KB.L enables you to stay abreast of land related news and analysis. We are working to develop KB.L into the definitive site covering land issues both in South Africa and across the Southern, Central and Eastern African regions. Our site curator collects and organises news by content and theme.
Dr Rick de Satgé, senior research associate of Phuhlisani NPC curates this website. He also works as a researcher for the Land Portal Foundation to compile peer reviewed land governance profiles for a range of African countries. Those published to date include:
Profiles on Eritrea, Rwanda and Guinea Bissau are coming soon. See the Land Portal countries page for a growing range of country profiles across the global South.
See also the data story Double dispossession? A history of land and mining in South Africa’s former homelands
The Land Portal also has a large and comprehensive online land library with over 66,000 resources including reports, journal articles, research papers, peer-reviewed publications, legal documents, videos and much more.
KB.L seeks to bring to life all aspects of the ‘land issue’, recognising that land is a deeply important aspect of our collected colonial and post-colonial history, and an emotive issue which influences the shaping of our political landscape.
KB.L seeks to develop a comprehensive sense of this history, heritage and memory through a combination of news, commissioned articles, links to research and a repository of documentary photographs providing multiple perspectives on rural and urban land.
KB.L exists to deepen the conversation about the urban and rural land issues and to advance critical analysis of the policy and practice of land reform in South Africa and across the region. It aims to contribute to an expanding national and regional knowledge base that illuminates different narratives about land and land reform implementation to help us better understand our past and make informed, evidence led decisions to shape an equitable and sustainable future.
With the onset on Covid-19 land reform was put on hold in South Africa. The supplementary budget (June 2020) reflects deep economic crisis in South Africa that was already unfolding prior to the impacts of the pandemic which have further amplified and deepened this crisis. The Agriculture, Land Reform and Rural Development budget was slashed by R2.4 billion, and Environment, Forestry and Fisheries by R766 million – some of the largest cuts experienced by any department. There is a hold on new land acquisition and reduced funding for farmer support – all this in a context of mounting risk due to global heating and a food system that fails to adequately meet the needs of the majority of poor and vulnerable households in South Africa.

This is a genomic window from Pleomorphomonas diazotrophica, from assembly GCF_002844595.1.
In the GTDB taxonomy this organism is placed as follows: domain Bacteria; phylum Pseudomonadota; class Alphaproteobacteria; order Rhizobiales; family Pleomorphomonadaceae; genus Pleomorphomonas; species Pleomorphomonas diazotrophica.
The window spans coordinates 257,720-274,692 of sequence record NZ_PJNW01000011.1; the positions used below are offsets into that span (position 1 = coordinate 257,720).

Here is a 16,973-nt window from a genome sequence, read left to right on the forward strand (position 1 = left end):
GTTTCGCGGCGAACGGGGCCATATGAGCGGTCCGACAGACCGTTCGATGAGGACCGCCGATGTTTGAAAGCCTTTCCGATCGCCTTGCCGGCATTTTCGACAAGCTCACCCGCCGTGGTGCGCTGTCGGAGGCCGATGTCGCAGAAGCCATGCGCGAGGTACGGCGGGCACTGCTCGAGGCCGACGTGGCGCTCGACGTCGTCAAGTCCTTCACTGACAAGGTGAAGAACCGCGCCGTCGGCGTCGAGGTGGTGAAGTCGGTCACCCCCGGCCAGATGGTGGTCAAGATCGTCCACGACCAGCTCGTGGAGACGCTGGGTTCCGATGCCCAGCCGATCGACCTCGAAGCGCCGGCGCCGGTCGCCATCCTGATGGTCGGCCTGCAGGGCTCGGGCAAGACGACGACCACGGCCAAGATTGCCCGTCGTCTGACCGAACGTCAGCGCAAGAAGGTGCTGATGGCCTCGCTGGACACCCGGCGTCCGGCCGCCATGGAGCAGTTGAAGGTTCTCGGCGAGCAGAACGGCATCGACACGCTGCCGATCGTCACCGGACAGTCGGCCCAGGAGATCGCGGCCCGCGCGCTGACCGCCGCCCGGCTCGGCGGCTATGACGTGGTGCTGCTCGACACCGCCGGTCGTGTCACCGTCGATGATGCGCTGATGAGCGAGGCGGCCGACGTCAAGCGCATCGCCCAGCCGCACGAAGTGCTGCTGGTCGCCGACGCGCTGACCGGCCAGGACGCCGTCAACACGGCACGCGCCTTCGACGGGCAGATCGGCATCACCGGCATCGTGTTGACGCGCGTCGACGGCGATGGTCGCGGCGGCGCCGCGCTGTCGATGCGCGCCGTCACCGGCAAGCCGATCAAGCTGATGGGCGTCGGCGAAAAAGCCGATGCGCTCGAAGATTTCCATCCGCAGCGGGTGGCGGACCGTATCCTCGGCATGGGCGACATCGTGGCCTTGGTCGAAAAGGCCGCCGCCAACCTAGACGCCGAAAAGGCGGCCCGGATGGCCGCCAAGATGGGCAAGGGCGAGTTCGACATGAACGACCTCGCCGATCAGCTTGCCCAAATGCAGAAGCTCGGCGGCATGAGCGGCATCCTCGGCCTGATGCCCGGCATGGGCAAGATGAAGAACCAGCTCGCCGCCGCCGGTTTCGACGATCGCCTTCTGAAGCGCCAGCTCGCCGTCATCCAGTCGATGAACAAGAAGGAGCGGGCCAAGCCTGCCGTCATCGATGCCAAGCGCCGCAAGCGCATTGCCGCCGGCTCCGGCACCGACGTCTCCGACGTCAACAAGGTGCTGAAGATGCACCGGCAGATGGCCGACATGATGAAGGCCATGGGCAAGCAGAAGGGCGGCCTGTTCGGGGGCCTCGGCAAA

In the run up to the public hearings on expropriation Phuhlisani NPC was contracted by Absa to prepare a series of open access research reports to contribute to a reliable knowledge base on land reform in South Africa. These reports informed submissions made to the Constitutional Review Committee tasked with investigation the necessity of amending Section 25 of the Constitution. While the recent Covid-19 crisis has diluted the focus on land reform, the land question will not go away. As can be seen from our urban land page there are major struggles going on to access well located land in the city and address spatial inequality. Likewise, our food security content highlights the urgent need to rethink our agriculture policy, redesign food systems and repurpose smallholder support.Read More
KB.L seeks to serve the needs of diverse groupings with interests in land and land reform. These include:
Our original plan was that KB:L content would be rolled out in three phases. We had planned for a site which would offer a much wider range of content but to date have not succeeded in attracting funding support to realise this vision. Follow the link below to read more about what was planned for Phase 2 and 3.Read More
We strive to assist rural citizens to secure their rights and facilitate engagement to combat poverty, landlessness and tenure insecurity. We are part of the civil society Section 25 initiative to advocate for a land reform programme that prioritises the needs of the rural and urban poor. We seek to develop practical alternatives to failed policies and practices based on co-learning and joint action for change. In this we aim to strengthen essential policy literacies and implementation capabilities required to meet South Africa’s land related challenges in the 21st century. Our aim is to further develop content and services which contribute to applied thinking about what needs to be done to redesign and implement a sustainable land reform programme that serves the needs of the many and not the few.
More broadly we seek to contribute to a more informed conversation about land rights, equitable access and sustainable resource use across the region.
Phuhlisani NPC acknowledges the contribution of Absa to launch the first phase of KB.L. However apart from an initial startup grant KB.L receives no funding from any source. It has been curated on a voluntary basis for the past two years.
If you think KB.L is worth supporting and would like to partner with us, we would very much like to hear from you. Our contact information can be found on the Phuhlisani NPC website.
All photos used on this site are open source. Thumbnail images accompanying news articles may be subject to copyright.